BOSTON, MASSACHUSETTS. Medical tradition and the US Accreditation Council for Graduate Medical Education sanction long work hours for interns (newly graduated medical doctors) working in hospitals. Work shifts of 30 hours or more are common and some interns report working more than 100 hours per week (out of a total 168 hours) - not leaving a lot of time for sleeping.
Researchers at Harvard Medical School have now investigated the effect of these long work hours on the likelihood of interns being involved in motor vehicle accidents. Their study involved 2737 interns who completed 17,003 monthly reports providing detailed information about work hours, documented motor vehicle crashes, near-miss incidents, and unplanned episodes of falling asleep.
The average number of extended work shifts per month was 3.9 with an average duration of 32 hours. The actual number of hours worked per shift ranged from 17 to 38. The researchers found that interns driving home after an extended work shift had twice the risk of being involved in a motor vehicle crash and 5 times the risk of having a near-miss incident when compared to interns going home from a non-extended work shift. They also noted that interns who had worked 5 or more extended shifts in a month had a significantly increased risk of falling asleep at the wheel or while stopped at a traffic light.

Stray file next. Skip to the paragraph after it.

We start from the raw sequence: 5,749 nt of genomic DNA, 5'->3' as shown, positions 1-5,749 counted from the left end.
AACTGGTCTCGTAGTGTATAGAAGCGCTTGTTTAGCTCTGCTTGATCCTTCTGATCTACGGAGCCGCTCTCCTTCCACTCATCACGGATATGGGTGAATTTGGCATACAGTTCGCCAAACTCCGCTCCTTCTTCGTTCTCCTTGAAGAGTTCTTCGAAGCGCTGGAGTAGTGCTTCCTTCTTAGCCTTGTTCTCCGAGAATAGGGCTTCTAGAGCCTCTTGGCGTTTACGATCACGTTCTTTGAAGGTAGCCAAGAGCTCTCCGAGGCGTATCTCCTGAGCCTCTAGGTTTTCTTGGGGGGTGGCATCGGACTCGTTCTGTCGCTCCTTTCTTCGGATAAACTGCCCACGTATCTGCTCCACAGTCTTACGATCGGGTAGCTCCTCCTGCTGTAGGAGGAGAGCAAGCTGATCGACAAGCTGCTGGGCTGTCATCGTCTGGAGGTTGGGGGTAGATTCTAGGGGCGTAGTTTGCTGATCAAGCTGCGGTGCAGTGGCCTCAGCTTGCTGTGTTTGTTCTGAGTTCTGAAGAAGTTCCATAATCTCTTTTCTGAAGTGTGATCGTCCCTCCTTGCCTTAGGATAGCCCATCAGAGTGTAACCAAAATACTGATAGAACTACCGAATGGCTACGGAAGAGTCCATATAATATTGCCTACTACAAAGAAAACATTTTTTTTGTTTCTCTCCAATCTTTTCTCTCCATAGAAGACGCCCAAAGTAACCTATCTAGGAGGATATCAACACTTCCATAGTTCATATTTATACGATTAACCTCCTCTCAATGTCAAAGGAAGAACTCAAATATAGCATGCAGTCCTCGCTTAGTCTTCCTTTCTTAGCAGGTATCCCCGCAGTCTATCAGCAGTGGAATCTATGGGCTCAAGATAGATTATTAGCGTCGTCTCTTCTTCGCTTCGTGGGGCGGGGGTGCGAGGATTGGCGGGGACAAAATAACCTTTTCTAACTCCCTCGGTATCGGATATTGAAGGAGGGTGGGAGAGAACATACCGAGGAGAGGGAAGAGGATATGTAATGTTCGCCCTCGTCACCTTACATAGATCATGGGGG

The implications of these findings for patient care in hospitals are obvious. The researchers estimate that interns in American hospitals worked approximately 20,000 extended shifts exceeding 40 consecutive hours each while caring for patients during the period 2002 to 2003.
Although there is no indication that the US Accreditation Council for Graduate Medical Education is about to
change its position on extended work hours any time soon, legal considerations may force a change. The
state of New Jersey recently enacted a law whereby killing someone in a motor vehicle accident
automatically becomes a criminal homicide if the responsible driver had been without sleep for a period in
excess of 24 hours. Similar legislation is pending in New York, Massachusetts, and Michigan. The practice
of extended work shifts for physicians is banned within the European Union; here the maximum number of
consecutive hours a physician can work is 13 hours within any 24-hour period.